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The effects of conspecific and heterospecific interactions on foraging and oviposition behaviours of two parasitoids of Diaphorina citri

Vankosky, Meghan A., Hoddle, Mark S.
Biocontrol science and technology 2017 v.27 no.6 pp. 739-754
Diaphorina citri, Encyrtidae, Tamarixia radiata, biological control, females, foraging, instars, natural enemies, nymphs, oviposition, ovipositor, parasitoids, walking, California, Pakistan, Taiwan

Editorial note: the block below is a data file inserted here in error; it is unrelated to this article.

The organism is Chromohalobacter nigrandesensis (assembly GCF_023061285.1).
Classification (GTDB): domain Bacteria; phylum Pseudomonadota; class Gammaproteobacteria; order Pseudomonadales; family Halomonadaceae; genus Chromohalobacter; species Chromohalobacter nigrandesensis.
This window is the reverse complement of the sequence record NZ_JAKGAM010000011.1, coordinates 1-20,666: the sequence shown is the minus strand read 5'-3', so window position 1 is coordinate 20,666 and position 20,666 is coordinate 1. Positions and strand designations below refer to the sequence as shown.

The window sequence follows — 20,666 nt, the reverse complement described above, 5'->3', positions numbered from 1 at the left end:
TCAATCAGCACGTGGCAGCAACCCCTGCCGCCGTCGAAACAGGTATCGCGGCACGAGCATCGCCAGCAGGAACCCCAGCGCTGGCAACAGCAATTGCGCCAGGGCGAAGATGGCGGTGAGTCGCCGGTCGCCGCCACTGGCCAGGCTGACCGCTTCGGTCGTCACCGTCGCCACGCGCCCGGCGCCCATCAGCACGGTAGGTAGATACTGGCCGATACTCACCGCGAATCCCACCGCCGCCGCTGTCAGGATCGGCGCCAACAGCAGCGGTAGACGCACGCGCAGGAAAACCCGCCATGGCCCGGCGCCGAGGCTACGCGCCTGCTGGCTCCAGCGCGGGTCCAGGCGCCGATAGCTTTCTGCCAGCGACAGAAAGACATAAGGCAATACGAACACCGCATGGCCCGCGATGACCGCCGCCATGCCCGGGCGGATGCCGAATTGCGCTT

Direct observation was used to construct activity budgets for Diaphorencyrtus aligarhensis (Shafee, Alam & Agarwal) (Hymenoptera: Encyrtidae) and Tamarixia radiata (Waterston) (Hymenoptera: Eulophidae), foraging for nymphs of Asian citrus psyllid, Diaphorina citri Kuwayama (Hemiptera: Liviidae). Two populations of D. aligarhensis were used in experiments: a biparental population from Pakistan and a uniparental population from Taiwan. Parasitoids were provisioned with 20 D. citri nymphs, second through fifth instar; female parasitoids from all three populations foraged alone, in conspecific pairs, or in heterospecific pairs. Walking occupied approximately 40% of the activity budget of D. aligarhensis and ovipositor probing occupied 10–20%. In contrast, probing and walking each accounted for approximately 30% of the activity budget of T. radiata . The presence of conspecific females affected the activity budget of D. aligarhensis females, such that the focal female was observed walking less often and probing more frequently. Heterospecific females did not affect D. aligarhensis activity. These results suggest mutual interference may occur between D. aligarhensis females foraging on the same host patch. The behaviour of T. radiata was not significantly affected by the presence of conspecific or heterospecific competitors. These results are discussed with respect to the release of multiple species of natural enemies in the classical biological control programme targeting D. citri in California.